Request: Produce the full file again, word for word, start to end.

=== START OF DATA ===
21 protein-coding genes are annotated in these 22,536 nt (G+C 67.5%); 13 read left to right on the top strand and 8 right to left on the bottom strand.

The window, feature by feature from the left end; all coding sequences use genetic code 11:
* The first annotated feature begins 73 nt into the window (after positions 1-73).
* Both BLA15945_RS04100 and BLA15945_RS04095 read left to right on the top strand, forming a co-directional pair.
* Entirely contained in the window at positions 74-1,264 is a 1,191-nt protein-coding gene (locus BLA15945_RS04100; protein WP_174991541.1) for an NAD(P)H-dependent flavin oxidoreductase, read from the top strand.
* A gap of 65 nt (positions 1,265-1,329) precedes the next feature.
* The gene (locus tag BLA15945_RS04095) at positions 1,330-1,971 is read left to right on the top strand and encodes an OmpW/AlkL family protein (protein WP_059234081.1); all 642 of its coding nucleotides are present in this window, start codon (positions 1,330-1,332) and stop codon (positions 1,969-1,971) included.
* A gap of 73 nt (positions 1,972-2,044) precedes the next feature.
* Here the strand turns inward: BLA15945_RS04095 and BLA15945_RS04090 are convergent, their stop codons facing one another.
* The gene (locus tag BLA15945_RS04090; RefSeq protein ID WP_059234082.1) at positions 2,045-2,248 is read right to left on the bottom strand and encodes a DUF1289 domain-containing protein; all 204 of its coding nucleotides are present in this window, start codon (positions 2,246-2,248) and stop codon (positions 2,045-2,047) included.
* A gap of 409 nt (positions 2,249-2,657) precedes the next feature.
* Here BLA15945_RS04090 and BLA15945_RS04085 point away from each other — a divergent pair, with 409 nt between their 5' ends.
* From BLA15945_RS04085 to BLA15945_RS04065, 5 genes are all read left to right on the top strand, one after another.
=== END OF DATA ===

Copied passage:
21 protein-coding genes are annotated in these 22,536 nt (G+C 67.5%); 13 read left to right on the top strand and 8 right to left on the bottom strand.

The window, feature by feature from the left end; all coding sequences use genetic code 11:
* The first annotated feature begins 73 nt into the window (after positions 1-73).
* Both BLA15945_RS04100 and BLA15945_RS04095 read left to right on the top strand, forming a co-directional pair.
* Entirely contained in the window at positions 74-1,264 is a 1,191-nt protein-coding gene (locus BLA15945_RS04100; protein WP_174991541.1) for an NAD(P)H-dependent flavin oxidoreductase, read from the top strand.
* A gap of 65 nt (positions 1,265-1,329) precedes the next feature.
* The gene (locus tag BLA15945_RS04095) at positions 1,330-1,971 is read left to right on the top strand and encodes an OmpW/AlkL family protein (protein WP_059234081.1); all 642 of its coding nucleotides are present in this window, start codon (positions 1,330-1,332) and stop codon (positions 1,969-1,971) included.
* A gap of 73 nt (positions 1,972-2,044) precedes the next feature.
* Here the strand turns inward: BLA15945_RS04095 and BLA15945_RS04090 are convergent, their stop codons facing one another.
* The gene (locus tag BLA15945_RS04090; RefSeq protein ID WP_059234082.1) at positions 2,045-2,248 is read right to left on the bottom strand and encodes a DUF1289 domain-containing protein; all 204 of its coding nucleotides are present in this window, start codon (positions 2,246-2,248) and stop codon (positions 2,045-2,047) included.
* A gap of 409 nt (positions 2,249-2,657) precedes the next feature.
* Here BLA15945_RS04090 and BLA15945_RS04085 point away from each other — a divergent pair, with 409 nt between their 5' ends.
* From BLA15945_RS04085 to BLA15945_RS04065, 5 genes are all read left to right on the top strand, one after another.